Book Review: A Place For Us by Harriet Evans

Title: A Place for Us
Author: Harriet Evans
Publisher: Gallery Books
Release Date: June 2nd 2015
Pages: 450
Format: Hardcover
Source: Publisher
Age Group: Adult
Genre: Contemporary

From international bestselling author Harriet Evans, an engrossing new novel about a woman who, on the eve of her eightieth birthday, decides to reveal a secret that may destroy her perfect family.

The day Martha Winter decided to tear apart her family began like any other day.

When Martha, a wife and mother of three, sits down one late summer’s morning to write out the invitations to her eightieth birthday celebration, she knows that what she is planning to reveal at the party could ruin the idyllic life she and her husband David have spent over fifty years building…

But she has to let her family know what she and David have sacrificed. She can’t live a lie any more.

The invitation goes out far and wide, calling her three children and their families back home to Winterfold, their rambling house in the heart of the English countryside. They are Bill, the doctor; Florence, the eccentric academic; and Daisy, the child who never fit in. As the story unfolds, each character reveals the secrets, joys, and tragedies they are wrestling with through the confines of the family. What will happen when Martha finally tells the truth?

I was drawn to read A Place for Us by the beautiful cover and the desire to find out the huge secret that has haunted Martha Winter.  In the story, Martha Winter is planning to reveal a huge family secret on her 80th birthday. The chapters in the book go back and forth between the different family members, including Martha’s husband David, their children, and grandchildren. Each chapter includes the family members POV and experiences. At first I thought this was a really interesting way the author allowed the reader to get everyone’s own perception of events. However, I quickly realized that I was having trouble relating and empathizing with the characters. This continued throughout the read and I think it had to do with the fact that there was such a wide range of characters and settings within the book. The back and forth between characters made me feel like I was never able to get a connection between the characters and events. Right when I was beginning to feel comfortable with a character, the next character was introduced which made the read very confusing.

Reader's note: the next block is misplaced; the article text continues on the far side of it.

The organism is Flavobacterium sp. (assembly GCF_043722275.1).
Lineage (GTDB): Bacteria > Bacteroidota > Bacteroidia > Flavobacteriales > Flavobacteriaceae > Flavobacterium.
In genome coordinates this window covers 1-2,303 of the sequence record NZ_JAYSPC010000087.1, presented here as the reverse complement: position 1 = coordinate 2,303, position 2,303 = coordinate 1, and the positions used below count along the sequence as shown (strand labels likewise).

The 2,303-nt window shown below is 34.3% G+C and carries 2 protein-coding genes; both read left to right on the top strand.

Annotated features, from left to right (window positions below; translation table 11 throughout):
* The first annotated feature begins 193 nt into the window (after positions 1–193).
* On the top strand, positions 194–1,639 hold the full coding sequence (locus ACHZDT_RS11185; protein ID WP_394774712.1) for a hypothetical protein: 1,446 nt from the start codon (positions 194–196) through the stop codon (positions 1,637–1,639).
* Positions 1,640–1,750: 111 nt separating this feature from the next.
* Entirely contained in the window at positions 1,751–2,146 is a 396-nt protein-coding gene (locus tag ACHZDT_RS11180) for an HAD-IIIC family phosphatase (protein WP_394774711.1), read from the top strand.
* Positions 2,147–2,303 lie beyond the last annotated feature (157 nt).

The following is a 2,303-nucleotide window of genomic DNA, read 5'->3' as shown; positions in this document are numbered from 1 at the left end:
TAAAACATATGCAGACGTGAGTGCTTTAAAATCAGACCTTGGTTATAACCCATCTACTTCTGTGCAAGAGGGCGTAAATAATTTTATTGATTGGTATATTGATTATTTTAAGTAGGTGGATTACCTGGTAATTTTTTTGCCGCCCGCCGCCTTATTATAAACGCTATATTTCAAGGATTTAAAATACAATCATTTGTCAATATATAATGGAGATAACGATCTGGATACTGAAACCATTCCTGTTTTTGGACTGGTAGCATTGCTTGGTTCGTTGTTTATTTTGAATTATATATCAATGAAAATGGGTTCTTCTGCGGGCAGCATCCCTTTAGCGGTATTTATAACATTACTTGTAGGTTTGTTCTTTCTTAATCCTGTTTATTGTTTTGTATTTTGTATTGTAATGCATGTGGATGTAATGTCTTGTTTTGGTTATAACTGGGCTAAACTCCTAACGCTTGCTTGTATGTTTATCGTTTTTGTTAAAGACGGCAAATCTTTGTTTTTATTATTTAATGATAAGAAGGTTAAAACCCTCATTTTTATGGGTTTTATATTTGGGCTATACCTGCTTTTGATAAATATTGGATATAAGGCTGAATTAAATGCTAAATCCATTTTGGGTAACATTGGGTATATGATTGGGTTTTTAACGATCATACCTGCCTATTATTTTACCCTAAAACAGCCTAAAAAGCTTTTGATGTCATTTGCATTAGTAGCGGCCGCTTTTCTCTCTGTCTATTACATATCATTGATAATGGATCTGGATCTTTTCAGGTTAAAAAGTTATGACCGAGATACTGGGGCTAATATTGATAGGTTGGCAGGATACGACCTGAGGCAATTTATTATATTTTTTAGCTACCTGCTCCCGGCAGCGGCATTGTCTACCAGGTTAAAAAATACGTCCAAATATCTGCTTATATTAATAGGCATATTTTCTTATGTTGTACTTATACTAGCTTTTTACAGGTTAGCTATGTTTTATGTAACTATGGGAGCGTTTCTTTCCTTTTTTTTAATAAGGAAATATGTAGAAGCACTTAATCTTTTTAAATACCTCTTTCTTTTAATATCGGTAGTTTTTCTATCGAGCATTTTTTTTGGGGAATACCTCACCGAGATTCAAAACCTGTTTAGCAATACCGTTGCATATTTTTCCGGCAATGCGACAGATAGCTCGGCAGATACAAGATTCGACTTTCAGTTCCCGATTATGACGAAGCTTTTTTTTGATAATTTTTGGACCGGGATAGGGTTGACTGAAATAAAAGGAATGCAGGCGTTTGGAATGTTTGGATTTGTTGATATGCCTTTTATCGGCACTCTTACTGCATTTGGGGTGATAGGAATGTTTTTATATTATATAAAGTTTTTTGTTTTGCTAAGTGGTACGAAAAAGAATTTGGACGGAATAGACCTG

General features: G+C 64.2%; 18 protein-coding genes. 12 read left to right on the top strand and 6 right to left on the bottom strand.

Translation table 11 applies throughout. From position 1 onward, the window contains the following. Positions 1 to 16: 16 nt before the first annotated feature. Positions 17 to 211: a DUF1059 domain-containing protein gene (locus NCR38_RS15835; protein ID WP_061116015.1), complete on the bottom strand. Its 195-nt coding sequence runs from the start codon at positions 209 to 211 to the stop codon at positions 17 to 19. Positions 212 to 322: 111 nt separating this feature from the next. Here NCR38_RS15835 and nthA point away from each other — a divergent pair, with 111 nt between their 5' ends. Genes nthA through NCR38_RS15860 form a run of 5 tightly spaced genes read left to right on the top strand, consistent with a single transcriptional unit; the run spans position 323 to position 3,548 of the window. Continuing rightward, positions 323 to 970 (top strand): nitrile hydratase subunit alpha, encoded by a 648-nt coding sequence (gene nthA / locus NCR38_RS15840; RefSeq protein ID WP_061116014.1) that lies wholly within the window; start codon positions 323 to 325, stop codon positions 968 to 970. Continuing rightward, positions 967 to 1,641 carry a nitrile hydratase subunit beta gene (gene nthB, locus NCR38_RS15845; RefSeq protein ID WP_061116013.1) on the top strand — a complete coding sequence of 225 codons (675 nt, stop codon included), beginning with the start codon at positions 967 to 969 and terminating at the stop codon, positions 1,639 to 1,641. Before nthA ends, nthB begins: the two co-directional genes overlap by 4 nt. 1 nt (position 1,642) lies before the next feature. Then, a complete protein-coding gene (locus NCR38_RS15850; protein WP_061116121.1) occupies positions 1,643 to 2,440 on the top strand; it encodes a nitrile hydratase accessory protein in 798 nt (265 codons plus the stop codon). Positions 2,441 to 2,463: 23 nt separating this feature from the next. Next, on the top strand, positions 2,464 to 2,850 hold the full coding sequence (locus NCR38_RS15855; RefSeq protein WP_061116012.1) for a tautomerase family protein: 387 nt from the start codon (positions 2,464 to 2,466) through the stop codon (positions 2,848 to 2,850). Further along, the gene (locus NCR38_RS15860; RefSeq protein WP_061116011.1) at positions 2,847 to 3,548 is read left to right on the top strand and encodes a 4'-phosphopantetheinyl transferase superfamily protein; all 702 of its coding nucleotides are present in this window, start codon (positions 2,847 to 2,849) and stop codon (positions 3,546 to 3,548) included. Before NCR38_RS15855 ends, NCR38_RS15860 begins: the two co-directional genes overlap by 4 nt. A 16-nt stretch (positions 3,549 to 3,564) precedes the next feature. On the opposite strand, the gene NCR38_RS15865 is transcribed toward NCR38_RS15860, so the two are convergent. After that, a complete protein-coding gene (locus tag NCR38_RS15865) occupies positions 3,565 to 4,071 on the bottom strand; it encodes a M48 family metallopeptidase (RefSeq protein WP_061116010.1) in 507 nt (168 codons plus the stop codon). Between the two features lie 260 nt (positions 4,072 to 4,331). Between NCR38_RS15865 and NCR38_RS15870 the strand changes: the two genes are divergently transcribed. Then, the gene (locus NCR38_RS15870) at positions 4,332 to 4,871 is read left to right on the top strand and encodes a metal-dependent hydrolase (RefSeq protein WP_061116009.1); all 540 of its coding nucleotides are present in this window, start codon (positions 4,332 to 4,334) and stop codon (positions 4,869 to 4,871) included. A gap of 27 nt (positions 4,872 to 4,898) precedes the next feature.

Despite all of the above, Harriet’s writing was fantastic. The characters were structured well with remarkable depth to each of them. I truly felt sadden that I was not able to connect to any of them. With so many characters I was only able to understand somewhat of the story line behind Martha and Bill, the mother and father of the Winter family. When it came to their children Bill, Florence, Daisy and their offspring; this is where it got extremely complicated and just overall boring. Personally, the story of Winterfold may have been a bit drawn out in places. And at times, I felt like I was forcing myself to carry on with hopes of something more exciting. I prefer my family dramas more real, scandalous, and heated. I especially like when a story line is full of gasp worthy moments and A Place for Us was just too safe for my liking. This however, will not put me off from reading any of Harriet’s future novels. As I believe the author has an excellent way with words that I’m certain I would enjoy in other reads.


  1. For me this wasn't a quick read. It seemed to get to a climax, and I realized I was only half way. Fictitious or authentic, the accounts of wartime England are something I've never given much thought to.


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